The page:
Signal strength vs Tree branches

Normally, channel scan produces list of 42 channels with signal strengths: 20 green; 20 amber; 2 red.
Cut 3 branches from 1 tree in back of house.
Channel scan produces list of 42 channels with signal strengths: 42 green.



Firing up the chain saw now. . . Bwah ha ha :crazy_face:

Can I do that to my neighbor’s branches?


No kidding. Last year my neighbor cut down a big tree that was growing close to his house and impinging on his roof. Squirrels were using that tree to get into his attic. Suddenly I got a channel I had never gotten before when the tree went down!

The scourge of multi-path reception issues. UHF signals do not play well with moving foliage. The only natural cure is deforestation, or early autumn. The only technology solution involves a chainsaw. There is no magic antenna, pre-amp, distribution amp, or filter that will cure multi-path.

My next door neighbor has a 70+ year old Sycamore in his back yard. The tree has leaves that are about the size of your hand. It has a 60 degree compass spread, and is tall enough that even a 30’ mast on my roof won’t get over it, and the canopy is less than 40’ from my antenna. The tree is in the direct LOS path to the broadcast towers, some 20 miles distant. Luckily, I seem to have reception issues only on two or three channels. But when the wind is blowing, I resign myself to not bothering with those stations.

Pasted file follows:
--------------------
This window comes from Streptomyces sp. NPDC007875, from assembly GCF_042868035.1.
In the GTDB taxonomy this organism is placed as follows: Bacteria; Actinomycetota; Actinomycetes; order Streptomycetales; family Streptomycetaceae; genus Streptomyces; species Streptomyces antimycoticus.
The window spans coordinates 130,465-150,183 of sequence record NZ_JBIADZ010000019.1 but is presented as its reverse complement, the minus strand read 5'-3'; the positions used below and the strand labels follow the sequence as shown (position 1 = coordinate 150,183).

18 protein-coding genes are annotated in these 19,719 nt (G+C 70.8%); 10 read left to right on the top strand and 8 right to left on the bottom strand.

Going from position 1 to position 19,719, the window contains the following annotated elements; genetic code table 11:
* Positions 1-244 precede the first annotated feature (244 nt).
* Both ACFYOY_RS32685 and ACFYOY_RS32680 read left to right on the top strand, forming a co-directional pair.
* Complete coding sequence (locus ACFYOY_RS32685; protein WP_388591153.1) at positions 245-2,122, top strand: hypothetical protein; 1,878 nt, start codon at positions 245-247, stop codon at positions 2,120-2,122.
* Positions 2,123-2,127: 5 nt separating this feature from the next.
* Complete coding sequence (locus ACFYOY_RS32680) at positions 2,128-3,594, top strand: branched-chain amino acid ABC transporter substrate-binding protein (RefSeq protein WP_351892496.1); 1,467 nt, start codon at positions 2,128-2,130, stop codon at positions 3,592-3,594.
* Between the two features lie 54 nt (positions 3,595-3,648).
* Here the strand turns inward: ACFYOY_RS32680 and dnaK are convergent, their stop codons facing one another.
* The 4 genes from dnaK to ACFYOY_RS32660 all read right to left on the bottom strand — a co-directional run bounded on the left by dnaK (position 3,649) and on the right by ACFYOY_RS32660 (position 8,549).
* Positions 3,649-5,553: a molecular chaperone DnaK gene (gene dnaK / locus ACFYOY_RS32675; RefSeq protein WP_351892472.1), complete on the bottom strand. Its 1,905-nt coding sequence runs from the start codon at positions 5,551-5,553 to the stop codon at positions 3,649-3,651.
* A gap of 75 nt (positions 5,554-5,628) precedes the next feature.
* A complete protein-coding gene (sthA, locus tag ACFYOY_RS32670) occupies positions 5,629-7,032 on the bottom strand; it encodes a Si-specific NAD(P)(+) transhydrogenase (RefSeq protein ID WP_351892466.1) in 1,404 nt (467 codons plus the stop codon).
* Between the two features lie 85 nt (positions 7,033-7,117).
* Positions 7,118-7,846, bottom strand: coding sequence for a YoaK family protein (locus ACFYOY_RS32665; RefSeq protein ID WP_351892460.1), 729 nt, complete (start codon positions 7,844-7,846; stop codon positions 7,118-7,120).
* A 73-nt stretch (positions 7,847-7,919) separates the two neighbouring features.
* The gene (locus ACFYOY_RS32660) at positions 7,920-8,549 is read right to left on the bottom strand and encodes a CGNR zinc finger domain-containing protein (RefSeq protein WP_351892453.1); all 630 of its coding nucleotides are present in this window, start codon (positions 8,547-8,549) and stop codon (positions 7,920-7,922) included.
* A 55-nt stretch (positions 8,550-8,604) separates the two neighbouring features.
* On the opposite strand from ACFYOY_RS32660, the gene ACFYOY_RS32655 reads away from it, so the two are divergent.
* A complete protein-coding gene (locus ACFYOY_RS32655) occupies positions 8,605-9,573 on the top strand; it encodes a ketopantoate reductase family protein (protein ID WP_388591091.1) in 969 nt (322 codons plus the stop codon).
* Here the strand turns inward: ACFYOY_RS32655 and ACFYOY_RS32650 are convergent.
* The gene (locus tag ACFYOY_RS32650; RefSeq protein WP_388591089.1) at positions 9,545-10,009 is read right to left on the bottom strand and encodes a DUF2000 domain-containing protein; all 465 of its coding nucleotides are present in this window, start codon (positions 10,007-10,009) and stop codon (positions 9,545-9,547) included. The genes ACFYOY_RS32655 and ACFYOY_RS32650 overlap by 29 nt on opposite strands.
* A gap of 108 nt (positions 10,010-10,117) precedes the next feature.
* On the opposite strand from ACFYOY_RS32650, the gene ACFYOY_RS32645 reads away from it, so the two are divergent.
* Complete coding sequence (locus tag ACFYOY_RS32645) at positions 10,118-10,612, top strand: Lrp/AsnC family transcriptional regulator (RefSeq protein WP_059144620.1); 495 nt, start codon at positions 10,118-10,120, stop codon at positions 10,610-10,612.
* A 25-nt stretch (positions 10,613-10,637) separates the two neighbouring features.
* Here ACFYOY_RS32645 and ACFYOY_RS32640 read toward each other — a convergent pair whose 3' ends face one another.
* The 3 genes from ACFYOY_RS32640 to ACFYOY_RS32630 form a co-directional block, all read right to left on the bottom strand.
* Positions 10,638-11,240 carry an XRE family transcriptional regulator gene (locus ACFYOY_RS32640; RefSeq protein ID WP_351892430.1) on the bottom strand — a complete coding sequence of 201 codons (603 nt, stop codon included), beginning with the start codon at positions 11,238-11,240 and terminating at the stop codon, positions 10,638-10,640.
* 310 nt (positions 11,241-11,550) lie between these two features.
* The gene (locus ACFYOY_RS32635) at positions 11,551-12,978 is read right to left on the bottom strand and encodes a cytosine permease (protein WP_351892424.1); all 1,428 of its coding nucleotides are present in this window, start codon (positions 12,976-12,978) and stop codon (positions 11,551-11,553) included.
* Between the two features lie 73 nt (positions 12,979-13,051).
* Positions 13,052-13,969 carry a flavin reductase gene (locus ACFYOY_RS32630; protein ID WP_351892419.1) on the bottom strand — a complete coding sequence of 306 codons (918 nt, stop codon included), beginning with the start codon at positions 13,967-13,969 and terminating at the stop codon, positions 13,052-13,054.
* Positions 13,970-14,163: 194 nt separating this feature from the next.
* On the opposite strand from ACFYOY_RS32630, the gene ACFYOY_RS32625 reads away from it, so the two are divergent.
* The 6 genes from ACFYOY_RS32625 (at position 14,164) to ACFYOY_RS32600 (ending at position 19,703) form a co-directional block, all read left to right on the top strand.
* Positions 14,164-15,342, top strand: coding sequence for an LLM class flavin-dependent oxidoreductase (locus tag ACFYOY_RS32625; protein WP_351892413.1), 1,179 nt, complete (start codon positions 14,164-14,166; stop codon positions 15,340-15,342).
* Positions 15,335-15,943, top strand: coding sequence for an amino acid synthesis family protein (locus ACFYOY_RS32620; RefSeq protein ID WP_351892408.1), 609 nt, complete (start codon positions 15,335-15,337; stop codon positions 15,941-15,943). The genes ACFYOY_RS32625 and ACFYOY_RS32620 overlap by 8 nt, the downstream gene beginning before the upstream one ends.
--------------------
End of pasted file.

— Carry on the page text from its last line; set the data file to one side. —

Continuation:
I have hopes that the Repack coming next year may help (all of the problem stations will be moving), but that’s likely wishful thinking.

My technology is quiet:

Kept thinking hot knife thru butter whole time cutting.
Very impressed.

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Own one of these bad boys too. Can confirm awesomeness.

Freaking light as a feather, too.

With respect to the repack, I rebuilt my antennas since all my repack stations will move to much lower UHF frequencies which require longer antenna elements to match the wavelengths.

I’ve also noticed that certain kinds of trees - like cypress and pine - which have solid, unmoving branches nor wavy leaves don’t affect my reception much. I have a solid wall of pines and cypresses (a forest) 30 feet from my house 40 to 50 feet tall that doesn’t affect my reception even on windy days.

The one tree that affected my reception was a maple that swayed in the wind whose leaves were fluttering all over the place. That tree came down.

Those are the killer ones for reception for sure as @tapokata pointed out.

That’s why we often see a a rash of reception-related issues in the spring as leaves start coming in on formerly bare trees.

This is the reason reception of my antennas are good in Fall and Winter, but not in Spring and Summer. :smile: